As you may imagine

She was known as the girl with the waist length hair

The girl without siblings

The girl with turquoise eyes

She had a 23 inch waist

Those were the paper cut emblems of her life

She was vain

Though not empty headed

Her vanity was a poor replacement

Covering up loneliness and uncertainty

Perhaps if she’d had children, the size of her waist

Would have seemed so trivial

But she stayed in that sticky fingered past, sucking on old boiled candy

Where teenagers plume and forage

Because she found no other purchase

And that was sad and pathetic and lost and theatrical

And it was understandable

To those who like her

Watching themselves through glass

Like half packed suitcases

No hope chest

Using the acutrements to fill empiness


Costumes and colors and measurements

Because what her true circumference was

She had no idea

And how people could love her for more

Than the length of her hair

Or her green eyes

Or the width of her waist

She couldn’t fathom

Having only been


Then no one

Then an object

People commented on

And touched her hair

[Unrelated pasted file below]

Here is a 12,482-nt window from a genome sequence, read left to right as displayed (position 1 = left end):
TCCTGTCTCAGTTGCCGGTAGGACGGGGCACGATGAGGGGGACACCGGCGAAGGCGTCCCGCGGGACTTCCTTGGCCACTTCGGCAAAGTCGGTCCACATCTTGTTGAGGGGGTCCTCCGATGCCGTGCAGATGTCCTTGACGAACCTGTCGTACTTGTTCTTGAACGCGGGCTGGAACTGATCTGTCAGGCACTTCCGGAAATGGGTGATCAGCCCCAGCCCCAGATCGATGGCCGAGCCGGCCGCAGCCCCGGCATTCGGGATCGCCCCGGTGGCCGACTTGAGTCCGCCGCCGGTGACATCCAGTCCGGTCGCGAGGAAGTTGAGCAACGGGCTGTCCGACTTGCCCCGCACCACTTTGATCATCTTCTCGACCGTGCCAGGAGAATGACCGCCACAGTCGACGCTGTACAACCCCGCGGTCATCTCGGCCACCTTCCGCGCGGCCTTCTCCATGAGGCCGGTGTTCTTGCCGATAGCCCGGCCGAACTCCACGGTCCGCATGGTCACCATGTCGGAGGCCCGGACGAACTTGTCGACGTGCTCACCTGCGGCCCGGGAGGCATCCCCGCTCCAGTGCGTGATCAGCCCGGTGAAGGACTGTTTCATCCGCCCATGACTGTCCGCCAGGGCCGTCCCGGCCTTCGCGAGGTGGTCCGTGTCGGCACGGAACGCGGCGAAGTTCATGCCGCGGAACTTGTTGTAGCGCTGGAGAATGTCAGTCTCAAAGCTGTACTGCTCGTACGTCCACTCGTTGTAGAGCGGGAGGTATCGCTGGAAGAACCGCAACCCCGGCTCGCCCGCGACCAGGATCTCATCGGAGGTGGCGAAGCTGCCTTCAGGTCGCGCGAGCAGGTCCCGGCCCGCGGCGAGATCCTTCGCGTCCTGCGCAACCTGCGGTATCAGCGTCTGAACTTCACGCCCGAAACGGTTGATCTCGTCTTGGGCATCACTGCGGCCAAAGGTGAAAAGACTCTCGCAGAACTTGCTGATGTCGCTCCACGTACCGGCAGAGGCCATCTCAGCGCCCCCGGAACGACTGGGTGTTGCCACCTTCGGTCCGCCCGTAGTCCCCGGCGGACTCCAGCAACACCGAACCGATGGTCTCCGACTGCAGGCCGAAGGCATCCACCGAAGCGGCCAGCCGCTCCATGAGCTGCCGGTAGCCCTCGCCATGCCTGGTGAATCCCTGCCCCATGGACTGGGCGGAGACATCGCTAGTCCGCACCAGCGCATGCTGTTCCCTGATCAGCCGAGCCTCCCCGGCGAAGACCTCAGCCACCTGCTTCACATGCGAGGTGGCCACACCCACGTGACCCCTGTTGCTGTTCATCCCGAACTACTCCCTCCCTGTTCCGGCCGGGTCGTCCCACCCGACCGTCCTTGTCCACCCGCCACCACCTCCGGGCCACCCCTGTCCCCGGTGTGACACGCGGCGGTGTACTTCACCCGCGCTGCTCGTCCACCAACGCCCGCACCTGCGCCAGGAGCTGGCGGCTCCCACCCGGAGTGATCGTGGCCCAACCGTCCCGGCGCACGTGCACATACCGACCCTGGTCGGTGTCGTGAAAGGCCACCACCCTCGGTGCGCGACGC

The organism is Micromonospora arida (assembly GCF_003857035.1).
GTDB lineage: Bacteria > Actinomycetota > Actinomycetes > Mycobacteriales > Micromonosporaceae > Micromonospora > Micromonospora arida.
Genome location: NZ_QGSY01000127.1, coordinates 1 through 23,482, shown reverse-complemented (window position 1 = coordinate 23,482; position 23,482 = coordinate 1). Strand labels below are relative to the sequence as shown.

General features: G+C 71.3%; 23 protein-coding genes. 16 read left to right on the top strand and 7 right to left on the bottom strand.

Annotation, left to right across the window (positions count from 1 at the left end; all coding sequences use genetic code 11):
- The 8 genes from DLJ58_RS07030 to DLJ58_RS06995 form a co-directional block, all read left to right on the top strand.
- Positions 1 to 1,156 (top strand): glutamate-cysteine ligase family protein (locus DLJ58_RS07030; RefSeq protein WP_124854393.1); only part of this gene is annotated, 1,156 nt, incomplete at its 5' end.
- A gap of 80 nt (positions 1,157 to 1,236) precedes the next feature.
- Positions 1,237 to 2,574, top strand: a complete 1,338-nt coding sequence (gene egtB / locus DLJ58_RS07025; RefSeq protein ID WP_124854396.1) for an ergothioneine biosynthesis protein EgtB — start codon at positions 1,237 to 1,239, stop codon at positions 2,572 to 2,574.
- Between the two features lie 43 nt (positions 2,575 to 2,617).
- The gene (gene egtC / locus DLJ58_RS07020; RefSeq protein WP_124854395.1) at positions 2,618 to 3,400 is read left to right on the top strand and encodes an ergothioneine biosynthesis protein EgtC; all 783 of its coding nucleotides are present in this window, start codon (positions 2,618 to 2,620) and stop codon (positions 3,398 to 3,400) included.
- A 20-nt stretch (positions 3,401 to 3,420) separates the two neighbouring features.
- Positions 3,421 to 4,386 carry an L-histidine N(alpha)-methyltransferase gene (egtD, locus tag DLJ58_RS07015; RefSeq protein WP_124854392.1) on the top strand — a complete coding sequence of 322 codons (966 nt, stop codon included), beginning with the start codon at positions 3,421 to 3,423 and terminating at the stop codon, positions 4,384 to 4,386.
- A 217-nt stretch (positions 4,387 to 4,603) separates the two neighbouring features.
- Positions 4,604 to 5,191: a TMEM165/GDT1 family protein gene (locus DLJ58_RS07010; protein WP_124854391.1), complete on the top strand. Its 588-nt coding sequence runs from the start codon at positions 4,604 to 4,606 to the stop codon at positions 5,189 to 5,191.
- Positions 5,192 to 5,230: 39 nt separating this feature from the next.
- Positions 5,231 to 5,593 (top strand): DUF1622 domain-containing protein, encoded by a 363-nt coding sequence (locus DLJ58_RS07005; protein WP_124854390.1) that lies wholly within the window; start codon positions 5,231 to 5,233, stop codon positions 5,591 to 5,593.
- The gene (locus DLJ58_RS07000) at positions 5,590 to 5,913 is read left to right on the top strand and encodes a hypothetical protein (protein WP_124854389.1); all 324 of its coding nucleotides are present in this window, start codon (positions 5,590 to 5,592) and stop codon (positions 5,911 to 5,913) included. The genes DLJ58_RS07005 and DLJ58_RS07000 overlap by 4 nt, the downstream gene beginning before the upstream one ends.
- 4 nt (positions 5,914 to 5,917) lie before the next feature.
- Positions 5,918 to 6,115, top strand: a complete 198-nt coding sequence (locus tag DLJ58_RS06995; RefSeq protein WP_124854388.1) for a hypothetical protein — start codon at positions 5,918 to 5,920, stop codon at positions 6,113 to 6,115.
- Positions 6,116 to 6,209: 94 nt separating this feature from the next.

And fit their envy around her waist

And smiled into her big eyes

And then

That attention gave her meaning

Shallow and superficial

Like eating too many chocolates

And spurring the taste

Swearing never

To gorge again

But she would

When the obscurity of being alone grew too much

She’d wear a fine dress

Put on eyeliner and lipstick and heels

And suddenly everyone saw her

And she was not a girl in the shadows

Waiting for her mom to come home

Or anyone







It’s not always as simple and egocentric as

You may imagine


14 thoughts on “As you may imagine

  1. You do such a great job of showing us the reflection of our onion skinned infatuations.

  2. This is my third attempt to comment, including ‘Eleanor Rigby’ – I won’t try the video this time, but just say this is a multi-layered depiction of loneliness

  3. I feel so sorry for her and others — both girls and boys — who get hung up on the outward appearances someone told us we should treasure and desire.

  4. how right you are my friend it is a disease just like anorexia or any type of body dysmorphia, and it is a societal one. i have long admired those who go against the grain but for women especially it is hard and increasingly for everyone who is sucked into the plastic population where we admire what should not be admired and do not admire what should

  5. I very much enjoyed this and can very much relate. Without going into it too deeply on the public forum of a blog comment string, I can say that the notion of (visual) attention bestowing meaning has been all over my consciousness lately–it is absolutely most certainly not always as simple and egocentric as we may imagine…

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